School's Out-- Come In to the Library

We hope everyone enjoy's their break and has a wonderful Christmas. With school out next week, stop down to the Library. You can sign up the kids (grades K-12) for our winter reading program, Pop Open a Good Book; every reader who completes the challenge will receive an ice cream coupon and a raffle ticket for a chance to win the Grand Prize. Enter the "Guess How Many Kernels of Popcorn" contest while you're here for a chance to win the Pass the Popcorn game.

On Tuesday, Dec. 29, we'll have a movie double feature. At 2 p.m. a group of guinea pigs-- with the aid of a fly and a cockroach (no, really)-- will attempt to save the world (naturally-- it's amazing how often the world needs saving). Later, at 6 p.m., a teenage wizard and his friends (who could they be?) will have to... wait for it... save the world! This is movie #6 in the series, and it is quite good, so bring a pillow and blanket, sleeping bag or bean bag chair and snuggle in for the show. As a bonus, there's no school the next day! Extra double bonus-- popcorn will be served!

Wednesday, December 30: FWii 4 All!
No school—come play! Everyone is invited to Wii with us from 9:30 to 11:30 a.m. and 2:00 to 4:00 p.m. Some great new games will be available to “test drive” including New Super Mario Bros. Wii andLego Rock Band. Traditional favorites like Super Smash Bros. and Wii Sports Resort will also be available.

Tuesday, December 22, 2009

BBB Books: Stalag Wisconsin

Did you know that Wisconsin was a popular destination for WWII German Prisoners of War? Neither did I up until about two years ago while I was doing research for my history of Caledonia and I came across this book:
There were PoW camps all over the place!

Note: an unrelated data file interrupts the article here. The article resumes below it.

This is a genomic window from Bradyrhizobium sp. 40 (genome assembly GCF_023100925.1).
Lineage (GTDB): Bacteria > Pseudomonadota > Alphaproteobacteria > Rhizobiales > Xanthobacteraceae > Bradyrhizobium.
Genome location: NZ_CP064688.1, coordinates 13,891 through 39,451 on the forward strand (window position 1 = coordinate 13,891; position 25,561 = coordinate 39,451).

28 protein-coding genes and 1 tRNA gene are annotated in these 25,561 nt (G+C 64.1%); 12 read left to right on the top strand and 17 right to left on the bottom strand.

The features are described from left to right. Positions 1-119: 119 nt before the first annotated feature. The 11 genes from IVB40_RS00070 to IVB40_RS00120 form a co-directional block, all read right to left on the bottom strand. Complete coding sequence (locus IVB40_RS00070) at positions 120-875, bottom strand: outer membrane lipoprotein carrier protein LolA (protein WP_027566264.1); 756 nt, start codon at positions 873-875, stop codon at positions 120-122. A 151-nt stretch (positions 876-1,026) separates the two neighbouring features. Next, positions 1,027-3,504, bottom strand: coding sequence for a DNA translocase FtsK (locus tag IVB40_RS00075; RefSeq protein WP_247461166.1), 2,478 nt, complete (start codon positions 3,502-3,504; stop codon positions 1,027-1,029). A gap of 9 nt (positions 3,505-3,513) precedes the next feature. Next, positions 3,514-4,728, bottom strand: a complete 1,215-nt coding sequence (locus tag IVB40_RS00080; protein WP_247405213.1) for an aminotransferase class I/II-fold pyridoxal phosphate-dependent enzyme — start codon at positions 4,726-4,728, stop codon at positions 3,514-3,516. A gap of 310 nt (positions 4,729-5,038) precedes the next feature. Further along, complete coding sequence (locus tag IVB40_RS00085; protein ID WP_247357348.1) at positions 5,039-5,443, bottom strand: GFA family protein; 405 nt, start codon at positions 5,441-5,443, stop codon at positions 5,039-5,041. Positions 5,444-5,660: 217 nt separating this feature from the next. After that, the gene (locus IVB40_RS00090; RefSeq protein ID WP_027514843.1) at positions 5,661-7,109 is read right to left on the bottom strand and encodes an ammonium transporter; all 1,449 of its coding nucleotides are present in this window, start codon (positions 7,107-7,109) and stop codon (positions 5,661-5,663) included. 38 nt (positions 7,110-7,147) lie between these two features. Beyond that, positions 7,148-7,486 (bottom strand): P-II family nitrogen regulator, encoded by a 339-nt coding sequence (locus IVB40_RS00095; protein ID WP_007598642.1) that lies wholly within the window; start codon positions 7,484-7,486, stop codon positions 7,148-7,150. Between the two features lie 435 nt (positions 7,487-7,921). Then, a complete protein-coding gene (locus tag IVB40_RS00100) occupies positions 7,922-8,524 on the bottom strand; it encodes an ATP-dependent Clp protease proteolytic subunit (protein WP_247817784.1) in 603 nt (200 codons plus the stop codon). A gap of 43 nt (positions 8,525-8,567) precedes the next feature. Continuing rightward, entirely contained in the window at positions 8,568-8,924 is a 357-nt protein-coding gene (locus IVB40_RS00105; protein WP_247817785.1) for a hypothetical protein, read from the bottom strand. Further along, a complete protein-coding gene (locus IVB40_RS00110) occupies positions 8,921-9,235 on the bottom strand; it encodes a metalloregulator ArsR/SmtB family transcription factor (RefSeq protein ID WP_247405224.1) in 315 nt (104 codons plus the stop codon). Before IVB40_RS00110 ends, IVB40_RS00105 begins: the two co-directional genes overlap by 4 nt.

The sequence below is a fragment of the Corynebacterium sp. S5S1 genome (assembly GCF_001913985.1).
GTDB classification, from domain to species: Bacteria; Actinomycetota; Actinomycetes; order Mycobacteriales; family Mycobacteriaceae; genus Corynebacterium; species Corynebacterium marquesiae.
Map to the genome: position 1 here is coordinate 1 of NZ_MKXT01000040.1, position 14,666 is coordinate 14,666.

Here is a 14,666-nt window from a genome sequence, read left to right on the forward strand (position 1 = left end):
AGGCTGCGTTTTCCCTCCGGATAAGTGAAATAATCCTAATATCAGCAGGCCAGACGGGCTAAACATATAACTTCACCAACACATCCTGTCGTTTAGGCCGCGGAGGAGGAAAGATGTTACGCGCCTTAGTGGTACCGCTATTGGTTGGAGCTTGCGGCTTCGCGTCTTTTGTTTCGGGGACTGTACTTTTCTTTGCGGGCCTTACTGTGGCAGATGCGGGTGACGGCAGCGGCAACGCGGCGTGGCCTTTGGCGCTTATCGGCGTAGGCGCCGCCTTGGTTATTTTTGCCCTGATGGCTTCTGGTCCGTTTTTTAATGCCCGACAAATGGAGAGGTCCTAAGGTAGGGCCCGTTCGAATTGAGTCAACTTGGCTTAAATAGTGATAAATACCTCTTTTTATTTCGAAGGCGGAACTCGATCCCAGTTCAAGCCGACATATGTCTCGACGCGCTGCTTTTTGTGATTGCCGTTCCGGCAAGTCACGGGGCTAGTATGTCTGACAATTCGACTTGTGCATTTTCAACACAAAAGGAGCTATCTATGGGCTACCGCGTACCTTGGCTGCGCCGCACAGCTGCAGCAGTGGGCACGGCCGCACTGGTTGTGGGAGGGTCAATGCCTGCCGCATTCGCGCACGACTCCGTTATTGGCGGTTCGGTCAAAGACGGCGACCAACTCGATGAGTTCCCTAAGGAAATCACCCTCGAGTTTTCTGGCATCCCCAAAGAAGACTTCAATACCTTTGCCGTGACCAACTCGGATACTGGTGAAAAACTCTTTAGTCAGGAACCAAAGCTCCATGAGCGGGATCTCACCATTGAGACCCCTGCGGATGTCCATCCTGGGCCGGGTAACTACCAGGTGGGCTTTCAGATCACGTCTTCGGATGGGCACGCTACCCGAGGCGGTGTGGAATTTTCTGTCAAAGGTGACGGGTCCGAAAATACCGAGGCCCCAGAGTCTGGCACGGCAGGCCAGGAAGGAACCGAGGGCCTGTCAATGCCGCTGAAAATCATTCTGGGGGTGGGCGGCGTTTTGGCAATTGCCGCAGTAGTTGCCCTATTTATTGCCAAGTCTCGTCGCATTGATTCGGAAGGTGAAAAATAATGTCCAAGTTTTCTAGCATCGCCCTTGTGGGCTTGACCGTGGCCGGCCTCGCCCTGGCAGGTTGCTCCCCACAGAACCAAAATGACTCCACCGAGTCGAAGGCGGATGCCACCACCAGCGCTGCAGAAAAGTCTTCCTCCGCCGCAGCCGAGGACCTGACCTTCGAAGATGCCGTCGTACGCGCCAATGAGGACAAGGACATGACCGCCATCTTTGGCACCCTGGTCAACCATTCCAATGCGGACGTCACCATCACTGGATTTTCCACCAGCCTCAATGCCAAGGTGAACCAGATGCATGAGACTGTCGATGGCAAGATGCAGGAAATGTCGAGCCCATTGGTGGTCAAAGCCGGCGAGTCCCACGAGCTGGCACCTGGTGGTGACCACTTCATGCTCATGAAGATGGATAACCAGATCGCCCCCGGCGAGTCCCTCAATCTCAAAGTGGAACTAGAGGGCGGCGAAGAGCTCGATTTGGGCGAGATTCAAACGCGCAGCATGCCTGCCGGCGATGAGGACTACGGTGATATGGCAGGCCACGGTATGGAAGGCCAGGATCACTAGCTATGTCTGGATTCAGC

It was pretty common for the German PoWs to be "hired" out to local farmers to help cultivate and harvest crops-- something there was a high demand for since most of the able-bodied men of the country were off fighting in Europe or the Pacific. The prisoners were low-risk, no SS or high-level Nazi officers, and many of them were highly educated individuals, often professionals. Guards from the PoW camps would go along to keep an eye on the Germans, but they rarely caused any trouble.

It is a fascinating and little known chapter in Wisconsin's history, but one well worth checking out. Waukesha County had a PoW camp in Genesee, where 280 prisoners were held in two barns (p. 132-137). Stalag Wisconsin has over 75 photographs (says so right on the cover, so I know it is true!), and some of them are quite cool (see p. 85-88). The book is available in our non-fiction area under the call#: 940.5472775 COW

Wednesday, December 16, 2009

Fun Sites for the Holidays

Here are a few websites to visit for some Holiday frivolity:
  • Elf Yourself. From the clever folks at JibJab, with underwriting by OfficeMax to keep it free, elfyourself.com is a fun, and surprisingly easy (they've really improved the interface from last year) way to send funny holiday emails to your friends and family.
  • Chin Carolers. They don't sing the entire song, unfortunately, but they do know the refrain from an awful lot of holiday tunes. (Hat Tip: Lois Duckey)